Walking in Spain along the Camino Ignaciano from Loyola to Manresa, and the Camino de Invierno from Ponferrada to Santiago de Compostela

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Wednesday, 26 October 2016


Galicia has a very distinctive smell, which until about two days ago my nose hadn't detected, on this trip.  Two days ago, as I approached the town of Quiroga, where I planned to spend the night, I knew I was truly in Galicia - the smell was there!  It is the smell of hay mixed with animal waste, the smell of sileage in the hot afternoon sun, the smell of cows, and of slurry!  It is distinctive, and nowhere else in Spain have I found that smell to such a degree.

Until now, I have been passing industries such as slate factories, and vineyards - wine is very important in this region.  Now I am seeing (and smelling) more and more dairy farms.  Along with this kind of farming is an increasing danger - DOGS!  These are VERY big, VERY loud, and VERY scary!!  Those who know me, know I'm not really an animal lover, and my experience with the dogs here has put me off them forever!!!!!

The little yappers are ok, as are the big woofers - when they are safely locked inside a yard.  It is the big woofers, not chained or locked up, who suddenly appear out of nowhere, barking and growling ferociously that are VERY scary.  I had three dog episodes yesterday, and each time the owners were around to take charge.  There were two little yappers and their master stopped the car and kept commanding them until I had gone past and a kilometre or so further on three small "ponies" came at me!  Fortunately the farmer was there and so I just stood still until they were called back into line.  I met those three again, 15mins later, as they worked with the sheep and goats the farmer was moving.  They were OK then, trying to head-butt me to move along with the sheep!
After my "dog episode" I took some time out, only to hear the bells, and this herd turned the corner.
The biggest dog was the one on the left of the black dog.  It seems to be a common breed here.

Today's dogs - a different story.  I missed a sign and was looking for it when I got bailed up by a couple of dogs.   I adopted my usual strategy of standing still in the hope that someone would appear, but the only thing that did was three more dogs.  Walking slowly and steadily forward (I thought forward was a better way to go than retreating), I decided that I didn't really need to find the sign!  The dogs continued barking, and I cut across a paddock with the aim of heading along the road, but not so.  A glance down the road showed three of my tormentors ranging along the road just waiting for me!  I decided retracing my steps along the road was the best (a 2km detour) way to go, but even this was not hazard free as another dog came out of a farm at me.  Having said all that, I eventually arrived at Monforte de Lemos - supposedly only 12.5 kms, but with my detours 4 kms further!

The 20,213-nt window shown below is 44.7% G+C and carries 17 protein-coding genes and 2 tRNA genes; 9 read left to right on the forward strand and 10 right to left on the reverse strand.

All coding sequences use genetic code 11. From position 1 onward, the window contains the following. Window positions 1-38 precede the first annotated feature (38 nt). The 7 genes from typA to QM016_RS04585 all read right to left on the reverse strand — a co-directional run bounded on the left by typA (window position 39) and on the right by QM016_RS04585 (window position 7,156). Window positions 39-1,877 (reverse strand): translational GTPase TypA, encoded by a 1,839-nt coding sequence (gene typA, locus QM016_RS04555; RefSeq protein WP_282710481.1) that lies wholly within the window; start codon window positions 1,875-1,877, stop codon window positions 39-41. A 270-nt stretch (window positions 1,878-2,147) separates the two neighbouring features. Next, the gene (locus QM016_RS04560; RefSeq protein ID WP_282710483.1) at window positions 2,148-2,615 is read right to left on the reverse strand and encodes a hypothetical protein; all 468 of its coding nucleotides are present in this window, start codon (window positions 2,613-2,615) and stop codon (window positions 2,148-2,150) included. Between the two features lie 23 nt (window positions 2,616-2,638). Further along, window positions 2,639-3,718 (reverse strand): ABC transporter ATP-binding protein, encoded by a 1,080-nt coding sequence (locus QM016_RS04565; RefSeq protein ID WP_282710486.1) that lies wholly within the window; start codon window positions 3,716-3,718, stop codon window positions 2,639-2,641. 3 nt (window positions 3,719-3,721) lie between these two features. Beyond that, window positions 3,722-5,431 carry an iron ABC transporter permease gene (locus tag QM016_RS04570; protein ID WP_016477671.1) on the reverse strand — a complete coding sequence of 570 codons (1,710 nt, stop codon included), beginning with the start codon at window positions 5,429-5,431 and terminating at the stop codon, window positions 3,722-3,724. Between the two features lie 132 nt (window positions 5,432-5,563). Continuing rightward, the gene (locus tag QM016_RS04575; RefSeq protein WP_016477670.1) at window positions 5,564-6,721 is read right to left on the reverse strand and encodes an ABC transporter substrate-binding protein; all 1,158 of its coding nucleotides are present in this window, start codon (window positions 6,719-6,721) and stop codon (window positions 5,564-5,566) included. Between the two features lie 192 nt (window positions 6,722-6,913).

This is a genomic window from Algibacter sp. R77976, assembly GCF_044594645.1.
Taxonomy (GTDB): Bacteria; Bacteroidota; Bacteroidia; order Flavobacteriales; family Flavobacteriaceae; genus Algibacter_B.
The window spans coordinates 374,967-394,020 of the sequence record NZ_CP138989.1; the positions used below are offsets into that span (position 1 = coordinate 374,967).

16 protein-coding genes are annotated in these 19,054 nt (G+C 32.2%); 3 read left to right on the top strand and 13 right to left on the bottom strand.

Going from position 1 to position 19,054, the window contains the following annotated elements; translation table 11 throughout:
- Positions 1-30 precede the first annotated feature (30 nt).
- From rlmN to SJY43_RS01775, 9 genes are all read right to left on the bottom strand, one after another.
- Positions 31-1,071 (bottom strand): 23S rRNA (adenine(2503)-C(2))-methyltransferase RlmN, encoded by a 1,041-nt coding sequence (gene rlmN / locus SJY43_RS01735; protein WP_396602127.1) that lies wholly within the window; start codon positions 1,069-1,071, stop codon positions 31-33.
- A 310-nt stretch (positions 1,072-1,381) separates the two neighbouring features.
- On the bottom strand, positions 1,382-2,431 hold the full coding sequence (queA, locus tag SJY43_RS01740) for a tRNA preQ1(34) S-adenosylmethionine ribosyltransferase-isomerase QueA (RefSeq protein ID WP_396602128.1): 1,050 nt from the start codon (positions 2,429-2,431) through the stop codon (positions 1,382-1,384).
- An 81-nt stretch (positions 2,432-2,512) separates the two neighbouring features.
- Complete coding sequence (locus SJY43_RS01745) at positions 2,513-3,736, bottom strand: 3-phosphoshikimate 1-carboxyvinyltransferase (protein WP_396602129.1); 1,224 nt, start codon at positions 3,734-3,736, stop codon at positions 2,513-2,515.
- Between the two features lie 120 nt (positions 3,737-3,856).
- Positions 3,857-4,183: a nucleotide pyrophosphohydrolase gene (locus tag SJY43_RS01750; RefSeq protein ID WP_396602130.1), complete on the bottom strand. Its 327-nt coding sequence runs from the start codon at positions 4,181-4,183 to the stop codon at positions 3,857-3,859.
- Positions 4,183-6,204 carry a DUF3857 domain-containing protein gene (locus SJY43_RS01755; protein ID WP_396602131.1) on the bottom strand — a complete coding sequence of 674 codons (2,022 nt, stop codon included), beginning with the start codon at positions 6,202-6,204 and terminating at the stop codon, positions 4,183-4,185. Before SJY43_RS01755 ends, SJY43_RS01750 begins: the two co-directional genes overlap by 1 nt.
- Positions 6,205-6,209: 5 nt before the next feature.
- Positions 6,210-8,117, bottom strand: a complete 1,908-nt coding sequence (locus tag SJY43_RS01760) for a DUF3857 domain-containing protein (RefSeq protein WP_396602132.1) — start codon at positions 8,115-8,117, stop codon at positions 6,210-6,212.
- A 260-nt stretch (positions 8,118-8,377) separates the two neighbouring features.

This is a beautiful town.  It boasts a Parador (a chain of luxury hotels in converted monasteries and the like).  I could have stayed there for €85, but have chosen to stay in the Hotel Puente Romano for €20, with breakfast thrown in because I'm a pilgrim!
Looking towards the Puenta Romana
My hotel is the white building, and on the hill behind is the Parador.
The Parador (above and below) in Monforte de Lemos sits atop a hill, overlooking the whole town.

It seems to me that this part of Galicia is a more affuent than its more northern counterpart.  The houses are big, often rendered, and brightly painted, frequently with a bigger yard, often with very impressive vege patches.  They often have tiled entrances, numerous pot plants on display, with small balconies and large windows.  The streets are impeccably clean, though cows are around, there is not much manure in evidence - sometimes on the Camino Frances one is in great danger of slipping on the deposits!

This little Cappella is dedicated to Santa Barbara.  In all the times I have been to Galicia, I have never seen inside one of these tiny churches, until this day.  The Señora (below) opened it for me.  We had a chat - she has had knee surgery, so she could never walk the Camino!

By the same token, there are an amazing number of very old traditional houses.  I have often walked past what I have thought is an old wreck of a house, only to be surprised that at the back, or side, there is evidence that it is still a lived in residence.  One village I walked through had such narrow "streets" I could have stretched out my arms and touched both sides at once.
The houses on the left are lived in, and underneath the verandah is the lavadero público.
I've gone under quite a few rooms built across the roadway.

There have been some long days, and there a couple more to come, but the scenery has more than made up for it.  There a couple of days of ups and  to come so there will be more views in store.
Just some of the views.  Leaving A Rûa de Valdeorras.
The River Sil, and in the distance the white buildings of Quiroga.
The River Sil, not long after leaving Quiroga.
Looking over Montefurado.
Looking over a portion of Monforte de Lemos.

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